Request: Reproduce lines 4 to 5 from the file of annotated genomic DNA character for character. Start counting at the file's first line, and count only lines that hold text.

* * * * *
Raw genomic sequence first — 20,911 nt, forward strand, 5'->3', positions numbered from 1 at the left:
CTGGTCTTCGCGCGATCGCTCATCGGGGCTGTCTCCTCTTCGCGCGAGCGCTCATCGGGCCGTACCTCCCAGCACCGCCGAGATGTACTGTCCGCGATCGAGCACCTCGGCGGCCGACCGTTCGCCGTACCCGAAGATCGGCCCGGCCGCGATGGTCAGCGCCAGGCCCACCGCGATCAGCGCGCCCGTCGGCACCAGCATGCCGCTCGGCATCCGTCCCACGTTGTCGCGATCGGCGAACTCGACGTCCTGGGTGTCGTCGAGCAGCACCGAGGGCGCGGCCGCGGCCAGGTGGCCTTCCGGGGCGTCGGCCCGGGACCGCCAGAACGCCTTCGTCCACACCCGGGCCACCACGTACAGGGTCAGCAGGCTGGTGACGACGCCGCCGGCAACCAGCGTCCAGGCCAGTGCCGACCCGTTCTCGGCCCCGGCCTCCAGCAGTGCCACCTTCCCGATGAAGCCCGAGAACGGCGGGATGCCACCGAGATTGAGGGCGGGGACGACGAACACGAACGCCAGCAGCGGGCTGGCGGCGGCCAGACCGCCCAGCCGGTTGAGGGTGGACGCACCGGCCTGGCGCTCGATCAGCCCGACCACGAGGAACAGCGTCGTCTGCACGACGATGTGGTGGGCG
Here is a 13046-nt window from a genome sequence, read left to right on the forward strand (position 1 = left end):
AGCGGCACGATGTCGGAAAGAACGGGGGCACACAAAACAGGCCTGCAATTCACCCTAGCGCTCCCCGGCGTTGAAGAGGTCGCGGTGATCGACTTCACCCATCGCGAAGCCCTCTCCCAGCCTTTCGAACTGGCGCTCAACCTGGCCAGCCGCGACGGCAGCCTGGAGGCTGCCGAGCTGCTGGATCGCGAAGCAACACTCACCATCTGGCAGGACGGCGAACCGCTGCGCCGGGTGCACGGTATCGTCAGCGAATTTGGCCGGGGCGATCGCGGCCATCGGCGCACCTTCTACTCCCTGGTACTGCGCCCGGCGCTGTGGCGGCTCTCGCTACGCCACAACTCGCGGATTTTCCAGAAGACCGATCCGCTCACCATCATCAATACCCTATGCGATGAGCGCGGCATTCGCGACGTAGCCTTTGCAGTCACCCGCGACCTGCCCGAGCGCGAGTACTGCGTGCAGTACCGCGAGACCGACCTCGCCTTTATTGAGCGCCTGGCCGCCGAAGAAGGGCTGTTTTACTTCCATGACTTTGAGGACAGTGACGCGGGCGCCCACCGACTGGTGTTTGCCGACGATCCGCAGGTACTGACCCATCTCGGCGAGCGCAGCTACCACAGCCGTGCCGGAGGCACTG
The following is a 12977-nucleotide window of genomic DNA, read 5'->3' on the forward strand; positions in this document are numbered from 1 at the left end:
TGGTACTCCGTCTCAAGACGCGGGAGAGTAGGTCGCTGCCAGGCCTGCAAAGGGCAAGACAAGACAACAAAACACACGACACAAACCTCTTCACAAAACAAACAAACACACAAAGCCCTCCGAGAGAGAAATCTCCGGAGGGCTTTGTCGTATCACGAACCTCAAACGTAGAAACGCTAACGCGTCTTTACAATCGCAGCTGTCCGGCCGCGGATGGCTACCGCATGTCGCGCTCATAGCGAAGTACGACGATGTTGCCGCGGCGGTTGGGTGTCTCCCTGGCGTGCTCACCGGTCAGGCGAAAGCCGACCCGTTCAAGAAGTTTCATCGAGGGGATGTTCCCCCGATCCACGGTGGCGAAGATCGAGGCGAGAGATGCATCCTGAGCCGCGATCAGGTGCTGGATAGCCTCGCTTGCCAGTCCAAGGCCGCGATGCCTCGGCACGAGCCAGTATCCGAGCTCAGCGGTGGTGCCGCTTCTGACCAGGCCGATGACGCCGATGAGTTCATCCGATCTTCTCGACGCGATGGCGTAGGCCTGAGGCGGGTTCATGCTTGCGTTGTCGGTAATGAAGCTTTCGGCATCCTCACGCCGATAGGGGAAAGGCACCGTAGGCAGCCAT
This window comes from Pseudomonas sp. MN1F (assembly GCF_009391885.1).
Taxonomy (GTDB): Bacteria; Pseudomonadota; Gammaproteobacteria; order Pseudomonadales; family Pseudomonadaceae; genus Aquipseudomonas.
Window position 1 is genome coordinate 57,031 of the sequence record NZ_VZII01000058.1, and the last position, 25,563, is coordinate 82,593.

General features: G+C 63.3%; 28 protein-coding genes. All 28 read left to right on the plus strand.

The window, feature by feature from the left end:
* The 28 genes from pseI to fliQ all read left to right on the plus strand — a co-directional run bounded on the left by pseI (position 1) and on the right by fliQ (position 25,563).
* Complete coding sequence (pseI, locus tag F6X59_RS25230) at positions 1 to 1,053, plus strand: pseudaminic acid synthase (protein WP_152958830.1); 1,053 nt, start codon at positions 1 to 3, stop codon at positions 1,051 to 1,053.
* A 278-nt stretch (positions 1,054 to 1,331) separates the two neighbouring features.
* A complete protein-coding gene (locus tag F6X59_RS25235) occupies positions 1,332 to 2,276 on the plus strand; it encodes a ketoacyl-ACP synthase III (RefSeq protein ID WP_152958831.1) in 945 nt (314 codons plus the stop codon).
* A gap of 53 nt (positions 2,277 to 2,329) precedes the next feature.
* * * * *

AGCGGCACGATGTCGGAAAGAACGGGGGCACACAAAACAGGCCTGCAATTCACCCTAGCGCTCCCCGGCGTTGAAGAGGTCGCGGTGATCGACTTCACCCATCGCGAAGCCCTCTCCCAGCCTTTCGAACTGGCGCTCAACCTGGCCAGCCGCGACGGCAGCCTGGAGGCTGCCGAGCTGCTGGATCGCGAAGCAACACTCACCATCTGGCAGGACGGCGAACCGCTGCGCCGGGTGCACGGTATCGTCAGCGAATTTGGCCGGGGCGATCGCGGCCATCGGCGCACCTTCTACTCCCTGGTACTGCGCCCGGCGCTGTGGCGGCTCTCGCTACGCCACAACTCGCGGATTTTCCAGAAGACCGATCCGCTCACCATCATCAATACCCTATGCGATGAGCGCGGCATTCGCGACGTAGCCTTTGCAGTCACCCGCGACCTGCCCGAGCGCGAGTACTGCGTGCAGTACCGCGAGACCGACCTCGCCTTTATTGAGCGCCTGGCCGCCGAAGAAGGGCTGTTTTACTTCCATGACTTTGAGGACAGTGACGCGGGCGCCCACCGACTGGTGTTTGCCGACGATCCGCAGGTACTGACCCATCTCGGCGAGCGCAGCTACCACAGCCGTGCCGGAGGCACTG
The following is a 12977-nucleotide window of genomic DNA, read 5'->3' on the forward strand; positions in this document are numbered from 1 at the left end: